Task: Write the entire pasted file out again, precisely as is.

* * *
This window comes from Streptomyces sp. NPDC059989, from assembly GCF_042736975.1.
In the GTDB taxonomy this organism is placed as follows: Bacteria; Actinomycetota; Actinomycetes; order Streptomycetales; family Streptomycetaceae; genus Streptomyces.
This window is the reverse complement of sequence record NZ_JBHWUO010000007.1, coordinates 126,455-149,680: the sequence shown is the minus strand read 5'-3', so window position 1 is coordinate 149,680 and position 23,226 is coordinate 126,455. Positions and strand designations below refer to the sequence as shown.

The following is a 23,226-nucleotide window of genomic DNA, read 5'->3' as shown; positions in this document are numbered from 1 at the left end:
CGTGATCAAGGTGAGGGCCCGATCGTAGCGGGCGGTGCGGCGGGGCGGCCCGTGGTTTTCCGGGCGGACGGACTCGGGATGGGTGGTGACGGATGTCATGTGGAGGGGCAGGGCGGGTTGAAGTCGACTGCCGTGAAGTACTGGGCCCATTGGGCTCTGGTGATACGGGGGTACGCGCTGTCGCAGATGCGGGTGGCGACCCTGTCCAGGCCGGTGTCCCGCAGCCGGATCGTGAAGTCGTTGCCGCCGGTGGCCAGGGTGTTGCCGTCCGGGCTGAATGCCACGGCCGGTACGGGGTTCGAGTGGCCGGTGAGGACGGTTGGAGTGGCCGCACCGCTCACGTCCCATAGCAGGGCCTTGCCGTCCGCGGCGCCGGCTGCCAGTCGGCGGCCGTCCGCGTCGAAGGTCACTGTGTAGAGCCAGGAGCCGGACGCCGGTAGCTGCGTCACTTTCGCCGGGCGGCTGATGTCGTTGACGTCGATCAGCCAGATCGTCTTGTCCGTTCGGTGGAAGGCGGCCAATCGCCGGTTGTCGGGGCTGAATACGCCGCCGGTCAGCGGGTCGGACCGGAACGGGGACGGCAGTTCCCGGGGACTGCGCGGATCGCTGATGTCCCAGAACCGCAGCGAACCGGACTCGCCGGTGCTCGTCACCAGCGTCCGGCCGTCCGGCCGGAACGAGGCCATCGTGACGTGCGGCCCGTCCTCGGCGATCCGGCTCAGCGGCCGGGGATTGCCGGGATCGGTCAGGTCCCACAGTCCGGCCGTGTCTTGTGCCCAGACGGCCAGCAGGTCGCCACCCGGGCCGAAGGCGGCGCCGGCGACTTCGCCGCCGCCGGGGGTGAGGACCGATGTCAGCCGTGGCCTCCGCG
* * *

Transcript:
This window comes from Streptomyces sp. NPDC059989, from assembly GCF_042736975.1.
In the GTDB taxonomy this organism is placed as follows: Bacteria; Actinomycetota; Actinomycetes; order Streptomycetales; family Streptomycetaceae; genus Streptomyces.
This window is the reverse complement of sequence record NZ_JBHWUO010000007.1, coordinates 126,455-149,680: the sequence shown is the minus strand read 5'-3', so window position 1 is coordinate 149,680 and position 23,226 is coordinate 126,455. Positions and strand designations below refer to the sequence as shown.

The following is a 23,226-nucleotide window of genomic DNA, read 5'->3' as shown; positions in this document are numbered from 1 at the left end:
CGTGATCAAGGTGAGGGCCCGATCGTAGCGGGCGGTGCGGCGGGGCGGCCCGTGGTTTTCCGGGCGGACGGACTCGGGATGGGTGGTGACGGATGTCATGTGGAGGGGCAGGGCGGGTTGAAGTCGACTGCCGTGAAGTACTGGGCCCATTGGGCTCTGGTGATACGGGGGTACGCGCTGTCGCAGATGCGGGTGGCGACCCTGTCCAGGCCGGTGTCCCGCAGCCGGATCGTGAAGTCGTTGCCGCCGGTGGCCAGGGTGTTGCCGTCCGGGCTGAATGCCACGGCCGGTACGGGGTTCGAGTGGCCGGTGAGGACGGTTGGAGTGGCCGCACCGCTCACGTCCCATAGCAGGGCCTTGCCGTCCGCGGCGCCGGCTGCCAGTCGGCGGCCGTCCGCGTCGAAGGTCACTGTGTAGAGCCAGGAGCCGGACGCCGGTAGCTGCGTCACTTTCGCCGGGCGGCTGATGTCGTTGACGTCGATCAGCCAGATCGTCTTGTCCGTTCGGTGGAAGGCGGCCAATCGCCGGTTGTCGGGGCTGAATACGCCGCCGGTCAGCGGGTCGGACCGGAACGGGGACGGCAGTTCCCGGGGACTGCGCGGATCGCTGATGTCCCAGAACCGCAGCGAACCGGACTCGCCGGTGCTCGTCACCAGCGTCCGGCCGTCCGGCCGGAACGAGGCCATCGTGACGTGCGGCCCGTCCTCGGCGATCCGGCTCAGCGGCCGGGGATTGCCGGGATCGGTCAGGTCCCACAGTCCGGCCGTGTCTTGTGCCCAGACGGCCAGCAGGTCGCCACCCGGGCCGAAGGCGGCGCCGGCGACTTCGCCGCCGCCGGGGGTGAGGACCGATGTCAGCCGTGGCCTCCGCG